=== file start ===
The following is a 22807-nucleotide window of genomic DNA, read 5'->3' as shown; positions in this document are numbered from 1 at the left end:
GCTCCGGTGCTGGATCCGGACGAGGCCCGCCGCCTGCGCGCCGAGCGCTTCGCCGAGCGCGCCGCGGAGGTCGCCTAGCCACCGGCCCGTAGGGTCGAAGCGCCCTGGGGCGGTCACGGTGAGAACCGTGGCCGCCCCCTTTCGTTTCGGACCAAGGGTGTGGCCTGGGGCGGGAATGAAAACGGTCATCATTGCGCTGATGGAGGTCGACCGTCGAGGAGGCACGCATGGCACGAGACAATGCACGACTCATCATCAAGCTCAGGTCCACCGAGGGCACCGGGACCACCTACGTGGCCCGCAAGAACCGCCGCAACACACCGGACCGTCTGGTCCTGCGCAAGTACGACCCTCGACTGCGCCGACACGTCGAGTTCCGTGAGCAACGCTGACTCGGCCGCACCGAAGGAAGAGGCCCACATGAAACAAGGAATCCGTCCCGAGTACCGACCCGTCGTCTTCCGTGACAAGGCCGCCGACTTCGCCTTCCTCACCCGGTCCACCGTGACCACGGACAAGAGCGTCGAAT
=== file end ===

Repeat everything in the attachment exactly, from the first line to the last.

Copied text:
The following is a 22807-nucleotide window of genomic DNA, read 5'->3' as shown; positions in this document are numbered from 1 at the left end:
GCTCCGGTGCTGGATCCGGACGAGGCCCGCCGCCTGCGCGCCGAGCGCTTCGCCGAGCGCGCCGCGGAGGTCGCCTAGCCACCGGCCCGTAGGGTCGAAGCGCCCTGGGGCGGTCACGGTGAGAACCGTGGCCGCCCCCTTTCGTTTCGGACCAAGGGTGTGGCCTGGGGCGGGAATGAAAACGGTCATCATTGCGCTGATGGAGGTCGACCGTCGAGGAGGCACGCATGGCACGAGACAATGCACGACTCATCATCAAGCTCAGGTCCACCGAGGGCACCGGGACCACCTACGTGGCCCGCAAGAACCGCCGCAACACACCGGACCGTCTGGTCCTGCGCAAGTACGACCCTCGACTGCGCCGACACGTCGAGTTCCGTGAGCAACGCTGACTCGGCCGCACCGAAGGAAGAGGCCCACATGAAACAAGGAATCCGTCCCGAGTACCGACCCGTCGTCTTCCGTGACAAGGCCGCCGACTTCGCCTTCCTCACCCGGTCCACCGTGACCACGGACAAGAGCGTCGAAT